Daching or How to Get Beaten Up in the Russian Countryside
Published: August 11, 2014 (Issue # 1823)
Many extreme sports, from snowboarding to air racing, are known health hazards. But only one can lead to indiscriminate beating, allegations of terrorism, jail and even self-imposed exile — and all you need to do is take a stroll through supposedly public land.
Dozens of Russian officials, from President Vladimir Putin on down the totem pole, are accused of possessing posh "dachas" — countryside mansions that are often built on public land and would be impossible to afford on an official's salary.
The new Russian pastime of "daching" is defined by activists as the touring of the public land that holds such mansions in an attempt to attract attention to the dubious real estate.
Proponents insist that daching is lawful and innocent — but more often than not, they face harassment by police on questionable pretexts and attacks by thugs, sometimes in plain view of the guardians of order.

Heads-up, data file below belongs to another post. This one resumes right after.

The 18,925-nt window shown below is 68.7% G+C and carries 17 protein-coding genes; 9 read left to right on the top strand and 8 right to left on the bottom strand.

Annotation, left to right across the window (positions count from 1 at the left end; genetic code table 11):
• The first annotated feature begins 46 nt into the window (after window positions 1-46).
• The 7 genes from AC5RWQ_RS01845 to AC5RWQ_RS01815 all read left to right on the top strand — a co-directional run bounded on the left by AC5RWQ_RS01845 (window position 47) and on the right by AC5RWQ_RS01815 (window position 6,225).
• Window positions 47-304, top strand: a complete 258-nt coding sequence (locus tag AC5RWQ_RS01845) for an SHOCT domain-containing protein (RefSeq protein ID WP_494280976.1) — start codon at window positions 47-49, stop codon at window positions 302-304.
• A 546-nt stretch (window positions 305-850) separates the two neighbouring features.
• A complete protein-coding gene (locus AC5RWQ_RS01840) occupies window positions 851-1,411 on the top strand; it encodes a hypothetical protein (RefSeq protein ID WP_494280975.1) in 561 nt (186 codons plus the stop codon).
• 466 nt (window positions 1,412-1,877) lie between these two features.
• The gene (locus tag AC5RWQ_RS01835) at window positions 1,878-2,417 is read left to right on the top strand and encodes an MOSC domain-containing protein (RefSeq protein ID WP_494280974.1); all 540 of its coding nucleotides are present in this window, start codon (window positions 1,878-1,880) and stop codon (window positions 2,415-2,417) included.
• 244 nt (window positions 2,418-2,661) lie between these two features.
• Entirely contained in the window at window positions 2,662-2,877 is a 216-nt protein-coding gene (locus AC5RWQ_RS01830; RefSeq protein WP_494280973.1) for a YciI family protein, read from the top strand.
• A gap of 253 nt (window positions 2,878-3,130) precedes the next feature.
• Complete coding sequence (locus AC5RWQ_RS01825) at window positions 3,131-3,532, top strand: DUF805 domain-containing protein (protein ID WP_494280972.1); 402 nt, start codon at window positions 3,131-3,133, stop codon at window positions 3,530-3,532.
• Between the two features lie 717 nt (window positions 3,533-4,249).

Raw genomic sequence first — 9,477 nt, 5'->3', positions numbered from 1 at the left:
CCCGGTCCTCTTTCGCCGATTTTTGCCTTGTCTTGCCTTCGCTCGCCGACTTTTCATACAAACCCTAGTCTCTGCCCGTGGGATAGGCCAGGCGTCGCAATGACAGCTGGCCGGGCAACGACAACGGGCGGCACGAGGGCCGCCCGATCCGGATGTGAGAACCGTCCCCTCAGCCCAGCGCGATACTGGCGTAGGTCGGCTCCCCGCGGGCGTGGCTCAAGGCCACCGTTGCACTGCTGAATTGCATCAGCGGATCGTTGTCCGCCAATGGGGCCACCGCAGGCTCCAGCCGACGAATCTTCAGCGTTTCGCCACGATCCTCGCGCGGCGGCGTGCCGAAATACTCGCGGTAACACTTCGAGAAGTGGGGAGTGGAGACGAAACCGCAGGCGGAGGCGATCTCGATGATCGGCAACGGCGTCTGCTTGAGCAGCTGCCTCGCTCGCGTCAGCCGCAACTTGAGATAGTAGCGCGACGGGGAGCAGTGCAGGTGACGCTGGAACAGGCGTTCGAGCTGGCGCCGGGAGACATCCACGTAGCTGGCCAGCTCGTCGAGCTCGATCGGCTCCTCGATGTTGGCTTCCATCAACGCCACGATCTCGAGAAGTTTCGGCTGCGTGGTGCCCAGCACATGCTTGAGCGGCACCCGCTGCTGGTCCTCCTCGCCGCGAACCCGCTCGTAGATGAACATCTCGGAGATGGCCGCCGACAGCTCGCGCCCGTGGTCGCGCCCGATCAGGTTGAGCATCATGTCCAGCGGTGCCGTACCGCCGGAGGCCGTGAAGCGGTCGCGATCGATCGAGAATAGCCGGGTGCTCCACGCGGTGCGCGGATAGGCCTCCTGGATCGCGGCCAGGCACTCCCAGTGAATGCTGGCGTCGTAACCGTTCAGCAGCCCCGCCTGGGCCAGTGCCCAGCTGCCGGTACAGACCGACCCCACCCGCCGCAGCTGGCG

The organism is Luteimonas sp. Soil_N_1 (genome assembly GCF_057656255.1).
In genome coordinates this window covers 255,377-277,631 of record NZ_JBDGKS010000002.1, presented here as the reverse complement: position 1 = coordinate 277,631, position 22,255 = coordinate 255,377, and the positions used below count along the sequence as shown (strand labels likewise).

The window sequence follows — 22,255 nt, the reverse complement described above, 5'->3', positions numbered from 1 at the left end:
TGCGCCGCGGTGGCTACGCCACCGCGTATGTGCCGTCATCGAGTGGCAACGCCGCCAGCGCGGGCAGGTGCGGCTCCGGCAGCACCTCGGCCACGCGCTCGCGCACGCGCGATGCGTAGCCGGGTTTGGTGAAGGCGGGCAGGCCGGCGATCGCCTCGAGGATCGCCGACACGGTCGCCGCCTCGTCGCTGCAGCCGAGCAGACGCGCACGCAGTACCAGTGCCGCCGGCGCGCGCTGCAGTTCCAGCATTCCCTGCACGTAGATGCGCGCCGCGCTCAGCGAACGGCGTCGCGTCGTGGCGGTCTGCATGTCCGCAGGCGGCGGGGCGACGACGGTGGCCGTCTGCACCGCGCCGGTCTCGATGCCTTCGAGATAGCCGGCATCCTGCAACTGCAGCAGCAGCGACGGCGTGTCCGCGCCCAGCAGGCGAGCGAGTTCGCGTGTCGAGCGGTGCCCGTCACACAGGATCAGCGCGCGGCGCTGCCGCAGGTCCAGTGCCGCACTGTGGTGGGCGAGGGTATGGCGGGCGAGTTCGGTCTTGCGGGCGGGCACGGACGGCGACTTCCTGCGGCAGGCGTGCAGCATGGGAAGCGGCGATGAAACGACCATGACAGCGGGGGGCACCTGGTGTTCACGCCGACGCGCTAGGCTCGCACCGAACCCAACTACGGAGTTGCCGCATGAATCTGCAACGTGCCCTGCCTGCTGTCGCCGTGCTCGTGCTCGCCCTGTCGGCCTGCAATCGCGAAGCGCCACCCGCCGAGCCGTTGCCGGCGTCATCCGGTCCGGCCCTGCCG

"This is public enlightenment," said daching devotee Georgy Alburov. "We're trying to shed light on the lifestyles of the people controlling financial flows in the country."
"They're incredibly irritated," Alburov, a known opposition figure and anti-corruption campaigner, said by telephone Wednesday.
Someone definitely is irritated, judging by the latest round of daching last weekend, which ended in several dozen brief detentions and another 10 or so alleged beatings.
The clash took place by the village of Akulinino outside Moscow, best known for a mansion linked to state monopoly Russian Railways' president, Vladimir Yakunin, an estate that reportedly boasts a fur storage area and a climate-controlled prayer room decorated with a collection of rare Christian icons.
Most activists, including Alburov, were detained when they queued up for train tickets — which, police said, amounted to an unsanctioned rally.
Some 15 drove to Akulinino, only to be attacked at the gates by thugs with brass knuckles and air pistols, Alburov said.
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